The Ghost of Books: Part V

By Dinah Lenney, December 24, 2011

Speaking of Ghosts:

For months now, I’ve been reading David Grossman’s To the End of the Land — which I want to finish, but also I don’t. A poet friend, David Biespiel (who won the Oregon book award this year) admits that he reads Sebald’s The Rings of Saturn again and again but never gets to the last page, because he doesn’t want it to end. And I guess, as the end gets closer, I’m starting to feel that way about Grossman’s book, which is everything the critics have said, from Toibin (in the New York Times) to Packer (in the New Yorker) to Gottlieb (in the Los Angeles Times) to Balint, right here at the LARB: Yes, sure, as much as anything this is a tome about the senselessness of war. Which might be why people keep asking me — when they hear that I’m somewhere in the middle, when I tell them the book makes my throat hurt — if it isn’t impossibly sad? The thing is — it isn’t. It isn’t because this book is deeply sad that it’s hard to read or hard to put down; I mean, yes, it’s sad, but the best kind of sad — infused with beauty and joy and having to do with the human condition across the board; with our bewilderment in the face of our mortality, and the courage, joy, and pride (we’re only human, right?) we nonetheless take in our efforts and experience.

Seems to me this has been one of those years (are they all years like this and I just didn’t notice?), when we’ve been again and again confronted with art that examines our perception of time over and over — in terms of moments on the one hand and eons on the other (from Christian Marclay’s The Clock to Terrence Malick’s Tree of Life) — but Grossman gets at the utter poignancy of the passage of minutes, and days, and years, and our place on the continuum, in a way that feels entirely original, with a story that’s as singular as it is universal: as the best stories are, right?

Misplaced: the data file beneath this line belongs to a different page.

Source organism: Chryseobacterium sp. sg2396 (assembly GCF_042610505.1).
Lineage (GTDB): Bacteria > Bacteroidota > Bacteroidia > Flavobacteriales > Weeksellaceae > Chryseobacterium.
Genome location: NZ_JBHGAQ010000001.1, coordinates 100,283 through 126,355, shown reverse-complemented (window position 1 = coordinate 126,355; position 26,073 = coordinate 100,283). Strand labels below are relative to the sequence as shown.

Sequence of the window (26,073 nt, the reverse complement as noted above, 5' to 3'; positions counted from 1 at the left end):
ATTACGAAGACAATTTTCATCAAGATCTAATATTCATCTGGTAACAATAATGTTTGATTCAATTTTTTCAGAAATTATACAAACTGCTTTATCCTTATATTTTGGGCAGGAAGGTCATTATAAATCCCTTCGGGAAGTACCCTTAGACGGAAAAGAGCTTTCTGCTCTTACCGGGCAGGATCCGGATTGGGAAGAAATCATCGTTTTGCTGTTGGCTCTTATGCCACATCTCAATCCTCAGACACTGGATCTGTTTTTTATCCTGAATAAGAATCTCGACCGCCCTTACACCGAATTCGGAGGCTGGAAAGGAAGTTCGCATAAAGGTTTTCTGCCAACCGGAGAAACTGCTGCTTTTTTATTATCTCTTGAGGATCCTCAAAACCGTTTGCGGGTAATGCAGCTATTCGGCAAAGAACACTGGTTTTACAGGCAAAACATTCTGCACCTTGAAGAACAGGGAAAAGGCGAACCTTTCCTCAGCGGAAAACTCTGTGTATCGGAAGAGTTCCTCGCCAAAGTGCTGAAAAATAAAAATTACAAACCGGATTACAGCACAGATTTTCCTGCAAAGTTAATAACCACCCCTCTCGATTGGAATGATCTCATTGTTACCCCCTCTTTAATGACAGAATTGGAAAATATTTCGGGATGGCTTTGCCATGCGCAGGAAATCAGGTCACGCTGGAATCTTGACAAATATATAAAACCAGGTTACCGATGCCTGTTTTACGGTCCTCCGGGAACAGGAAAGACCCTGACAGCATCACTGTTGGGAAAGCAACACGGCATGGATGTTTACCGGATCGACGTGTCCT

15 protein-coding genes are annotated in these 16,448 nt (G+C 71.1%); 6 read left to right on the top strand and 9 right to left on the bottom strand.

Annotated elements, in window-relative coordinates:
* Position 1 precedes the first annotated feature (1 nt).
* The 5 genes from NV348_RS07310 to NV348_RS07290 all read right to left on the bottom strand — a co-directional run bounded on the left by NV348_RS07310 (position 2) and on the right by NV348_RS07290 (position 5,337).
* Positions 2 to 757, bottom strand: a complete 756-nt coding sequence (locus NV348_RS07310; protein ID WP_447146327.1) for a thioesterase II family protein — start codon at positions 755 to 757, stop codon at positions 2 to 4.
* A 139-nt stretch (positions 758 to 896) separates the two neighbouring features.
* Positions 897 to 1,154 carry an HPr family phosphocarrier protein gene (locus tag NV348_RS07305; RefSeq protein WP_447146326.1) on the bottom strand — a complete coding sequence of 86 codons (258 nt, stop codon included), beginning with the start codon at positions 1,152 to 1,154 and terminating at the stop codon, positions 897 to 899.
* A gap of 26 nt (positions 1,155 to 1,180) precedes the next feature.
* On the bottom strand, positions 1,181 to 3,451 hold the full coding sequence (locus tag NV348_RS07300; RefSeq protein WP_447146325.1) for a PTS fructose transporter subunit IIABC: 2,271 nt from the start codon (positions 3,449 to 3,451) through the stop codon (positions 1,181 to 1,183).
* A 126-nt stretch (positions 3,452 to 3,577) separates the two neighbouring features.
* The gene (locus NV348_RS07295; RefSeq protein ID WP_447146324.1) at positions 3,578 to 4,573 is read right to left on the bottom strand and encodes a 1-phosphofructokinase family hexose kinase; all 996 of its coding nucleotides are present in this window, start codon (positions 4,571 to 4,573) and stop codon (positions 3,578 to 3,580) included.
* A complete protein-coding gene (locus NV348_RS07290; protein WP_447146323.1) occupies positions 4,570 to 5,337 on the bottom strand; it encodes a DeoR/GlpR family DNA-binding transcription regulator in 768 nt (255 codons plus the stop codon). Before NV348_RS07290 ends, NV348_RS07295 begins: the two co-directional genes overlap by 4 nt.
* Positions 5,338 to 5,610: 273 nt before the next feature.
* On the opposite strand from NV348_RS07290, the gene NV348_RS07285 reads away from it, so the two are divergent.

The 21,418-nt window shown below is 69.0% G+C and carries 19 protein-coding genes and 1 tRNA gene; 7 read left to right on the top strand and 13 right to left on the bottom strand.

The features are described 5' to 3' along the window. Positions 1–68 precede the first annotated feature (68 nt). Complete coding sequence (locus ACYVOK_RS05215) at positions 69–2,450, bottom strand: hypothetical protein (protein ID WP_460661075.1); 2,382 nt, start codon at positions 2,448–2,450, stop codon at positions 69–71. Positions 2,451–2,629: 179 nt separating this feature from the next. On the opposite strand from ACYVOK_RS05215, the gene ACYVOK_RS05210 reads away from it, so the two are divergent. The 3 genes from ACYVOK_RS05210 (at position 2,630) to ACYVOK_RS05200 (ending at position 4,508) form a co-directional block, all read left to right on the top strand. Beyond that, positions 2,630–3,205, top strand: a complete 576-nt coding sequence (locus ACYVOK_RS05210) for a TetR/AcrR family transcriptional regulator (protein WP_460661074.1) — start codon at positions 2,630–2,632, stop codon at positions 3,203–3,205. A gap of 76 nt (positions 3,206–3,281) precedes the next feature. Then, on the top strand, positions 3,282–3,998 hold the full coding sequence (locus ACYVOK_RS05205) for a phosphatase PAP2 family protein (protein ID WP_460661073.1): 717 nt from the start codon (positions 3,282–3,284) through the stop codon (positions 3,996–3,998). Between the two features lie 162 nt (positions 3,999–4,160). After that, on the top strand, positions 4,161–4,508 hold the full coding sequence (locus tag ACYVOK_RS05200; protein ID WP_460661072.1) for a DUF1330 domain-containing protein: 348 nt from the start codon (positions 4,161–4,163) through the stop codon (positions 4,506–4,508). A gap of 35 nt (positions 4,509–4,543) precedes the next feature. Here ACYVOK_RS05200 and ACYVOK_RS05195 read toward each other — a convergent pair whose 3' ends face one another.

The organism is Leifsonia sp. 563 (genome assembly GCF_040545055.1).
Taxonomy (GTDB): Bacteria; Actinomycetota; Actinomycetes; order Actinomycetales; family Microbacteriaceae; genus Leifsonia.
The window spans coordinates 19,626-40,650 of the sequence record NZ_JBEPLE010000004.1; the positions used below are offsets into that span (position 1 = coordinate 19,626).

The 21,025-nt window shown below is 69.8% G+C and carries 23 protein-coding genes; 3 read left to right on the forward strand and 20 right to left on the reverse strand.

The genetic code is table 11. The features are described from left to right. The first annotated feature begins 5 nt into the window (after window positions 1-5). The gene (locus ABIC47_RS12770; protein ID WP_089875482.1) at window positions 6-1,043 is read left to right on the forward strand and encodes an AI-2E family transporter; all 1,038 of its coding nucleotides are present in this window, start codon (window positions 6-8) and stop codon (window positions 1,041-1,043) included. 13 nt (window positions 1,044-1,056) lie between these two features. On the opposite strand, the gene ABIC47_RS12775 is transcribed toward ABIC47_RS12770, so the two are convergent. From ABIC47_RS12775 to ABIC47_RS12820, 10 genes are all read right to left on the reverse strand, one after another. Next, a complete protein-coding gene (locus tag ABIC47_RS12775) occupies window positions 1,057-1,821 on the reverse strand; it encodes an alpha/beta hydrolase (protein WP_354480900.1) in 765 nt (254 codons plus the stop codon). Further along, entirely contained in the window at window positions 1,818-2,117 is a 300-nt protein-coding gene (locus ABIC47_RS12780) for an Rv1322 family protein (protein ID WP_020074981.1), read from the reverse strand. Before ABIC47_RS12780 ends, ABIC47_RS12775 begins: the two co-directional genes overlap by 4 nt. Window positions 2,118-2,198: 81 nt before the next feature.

Anyway — for me — this is a book about how we are responsible for each other and also how we’re not. How we cannot help but fail the people we love, precisely because we love them. Then too, it’s about the power of memory (speaking of ghosts) — and about making everything real even before it disappears. It’s about having faith in the ongoing, and about how it goes on, regardless of whether or not we have faith; since the world, the natural world, that is, is just bigger than we, and largely oblivious to our contortions. For the moment I feel as though I have never read anything so authentic, and brave, and committed to investigating the human condition. It is therefore excruciating to read — exquisitely so on the level of the prose — not only because it’s tragic, but because, sad or joyful, it feels so entirely and deeply true. Bottom line: ghosts are all well and good, nothing bad about ghosts of books past — even so I’m not wanting to finish this one, not ready to let it waft away…